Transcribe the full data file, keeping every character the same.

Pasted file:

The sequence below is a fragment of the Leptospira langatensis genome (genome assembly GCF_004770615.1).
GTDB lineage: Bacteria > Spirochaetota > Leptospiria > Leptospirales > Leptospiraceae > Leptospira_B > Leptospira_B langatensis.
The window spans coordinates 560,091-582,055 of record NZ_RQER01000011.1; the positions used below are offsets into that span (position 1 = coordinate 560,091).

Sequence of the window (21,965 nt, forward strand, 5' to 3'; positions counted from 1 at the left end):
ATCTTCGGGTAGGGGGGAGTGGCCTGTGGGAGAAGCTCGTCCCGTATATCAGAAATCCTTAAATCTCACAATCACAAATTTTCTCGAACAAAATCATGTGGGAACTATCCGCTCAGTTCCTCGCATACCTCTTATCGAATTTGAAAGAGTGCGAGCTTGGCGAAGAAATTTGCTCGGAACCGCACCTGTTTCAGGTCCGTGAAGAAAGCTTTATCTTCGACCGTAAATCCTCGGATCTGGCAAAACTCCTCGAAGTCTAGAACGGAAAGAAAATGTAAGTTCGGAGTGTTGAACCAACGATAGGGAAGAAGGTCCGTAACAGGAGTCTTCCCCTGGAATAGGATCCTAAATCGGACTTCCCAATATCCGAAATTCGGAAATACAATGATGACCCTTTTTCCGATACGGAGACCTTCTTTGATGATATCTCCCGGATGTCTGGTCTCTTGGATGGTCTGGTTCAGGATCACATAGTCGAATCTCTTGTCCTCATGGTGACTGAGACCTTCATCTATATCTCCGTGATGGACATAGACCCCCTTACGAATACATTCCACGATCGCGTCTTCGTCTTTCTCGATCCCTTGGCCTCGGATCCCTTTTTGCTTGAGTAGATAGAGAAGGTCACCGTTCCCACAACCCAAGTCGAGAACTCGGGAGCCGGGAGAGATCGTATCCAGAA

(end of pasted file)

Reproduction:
The sequence below is a fragment of the Leptospira langatensis genome (genome assembly GCF_004770615.1).
GTDB lineage: Bacteria > Spirochaetota > Leptospiria > Leptospirales > Leptospiraceae > Leptospira_B > Leptospira_B langatensis.
The window spans coordinates 560,091-582,055 of record NZ_RQER01000011.1; the positions used below are offsets into that span (position 1 = coordinate 560,091).

Sequence of the window (21,965 nt, forward strand, 5' to 3'; positions counted from 1 at the left end):
ATCTTCGGGTAGGGGGGAGTGGCCTGTGGGAGAAGCTCGTCCCGTATATCAGAAATCCTTAAATCTCACAATCACAAATTTTCTCGAACAAAATCATGTGGGAACTATCCGCTCAGTTCCTCGCATACCTCTTATCGAATTTGAAAGAGTGCGAGCTTGGCGAAGAAATTTGCTCGGAACCGCACCTGTTTCAGGTCCGTGAAGAAAGCTTTATCTTCGACCGTAAATCCTCGGATCTGGCAAAACTCCTCGAAGTCTAGAACGGAAAGAAAATGTAAGTTCGGAGTGTTGAACCAACGATAGGGAAGAAGGTCCGTAACAGGAGTCTTCCCCTGGAATAGGATCCTAAATCGGACTTCCCAATATCCGAAATTCGGAAATACAATGATGACCCTTTTTCCGATACGGAGACCTTCTTTGATGATATCTCCCGGATGTCTGGTCTCTTGGATGGTCTGGTTCAGGATCACATAGTCGAATCTCTTGTCCTCATGGTGACTGAGACCTTCATCTATATCTCCGTGATGGACATAGACCCCCTTACGAATACATTCCACGATCGCGTCTTCGTCTTTCTCGATCCCTTGGCCTCGGATCCCTTTTTGCTTGAGTAGATAGAGAAGGTCACCGTTCCCACAACCCAAGTCGAGAACTCGGGAGCCGGGAGAGATCGTATCCAGAA